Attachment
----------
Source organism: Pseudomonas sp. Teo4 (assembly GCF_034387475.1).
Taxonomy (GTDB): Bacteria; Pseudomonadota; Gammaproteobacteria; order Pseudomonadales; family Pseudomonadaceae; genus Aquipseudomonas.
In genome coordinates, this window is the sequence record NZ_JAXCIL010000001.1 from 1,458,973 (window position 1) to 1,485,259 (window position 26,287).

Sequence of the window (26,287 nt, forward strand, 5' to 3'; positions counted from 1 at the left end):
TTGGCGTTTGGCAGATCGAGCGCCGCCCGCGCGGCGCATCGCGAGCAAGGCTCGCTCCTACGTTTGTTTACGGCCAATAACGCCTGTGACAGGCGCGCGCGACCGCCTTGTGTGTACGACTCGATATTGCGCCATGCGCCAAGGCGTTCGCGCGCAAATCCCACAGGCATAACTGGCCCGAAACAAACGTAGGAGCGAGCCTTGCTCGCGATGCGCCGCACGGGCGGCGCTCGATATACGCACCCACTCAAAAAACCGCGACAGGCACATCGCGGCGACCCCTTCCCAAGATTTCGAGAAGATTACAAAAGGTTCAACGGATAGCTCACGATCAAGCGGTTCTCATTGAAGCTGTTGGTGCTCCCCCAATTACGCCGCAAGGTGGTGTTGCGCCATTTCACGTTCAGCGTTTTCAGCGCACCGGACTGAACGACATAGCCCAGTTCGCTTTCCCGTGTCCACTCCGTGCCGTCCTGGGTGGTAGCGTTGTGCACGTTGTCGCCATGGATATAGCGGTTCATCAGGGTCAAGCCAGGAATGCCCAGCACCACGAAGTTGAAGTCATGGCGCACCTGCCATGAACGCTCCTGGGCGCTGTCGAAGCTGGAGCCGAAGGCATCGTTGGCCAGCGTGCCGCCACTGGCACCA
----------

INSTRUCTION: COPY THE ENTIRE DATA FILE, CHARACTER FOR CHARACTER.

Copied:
Source organism: Pseudomonas sp. Teo4 (assembly GCF_034387475.1).
Taxonomy (GTDB): Bacteria; Pseudomonadota; Gammaproteobacteria; order Pseudomonadales; family Pseudomonadaceae; genus Aquipseudomonas.
In genome coordinates, this window is the sequence record NZ_JAXCIL010000001.1 from 1,458,973 (window position 1) to 1,485,259 (window position 26,287).

Sequence of the window (26,287 nt, forward strand, 5' to 3'; positions counted from 1 at the left end):
TTGGCGTTTGGCAGATCGAGCGCCGCCCGCGCGGCGCATCGCGAGCAAGGCTCGCTCCTACGTTTGTTTACGGCCAATAACGCCTGTGACAGGCGCGCGCGACCGCCTTGTGTGTACGACTCGATATTGCGCCATGCGCCAAGGCGTTCGCGCGCAAATCCCACAGGCATAACTGGCCCGAAACAAACGTAGGAGCGAGCCTTGCTCGCGATGCGCCGCACGGGCGGCGCTCGATATACGCACCCACTCAAAAAACCGCGACAGGCACATCGCGGCGACCCCTTCCCAAGATTTCGAGAAGATTACAAAAGGTTCAACGGATAGCTCACGATCAAGCGGTTCTCATTGAAGCTGTTGGTGCTCCCCCAATTACGCCGCAAGGTGGTGTTGCGCCATTTCACGTTCAGCGTTTTCAGCGCACCGGACTGAACGACATAGCCCAGTTCGCTTTCCCGTGTCCACTCCGTGCCGTCCTGGGTGGTAGCGTTGTGCACGTTGTCGCCATGGATATAGCGGTTCATCAGGGTCAAGCCAGGAATGCCCAGCACCACGAAGTTGAAGTCATGGCGCACCTGCCATGAACGCTCCTGGGCGCTGTCGAAGCTGGAGCCGAAGGCATCGTTGGCCAGCGTGCCGCCACTGGCACCA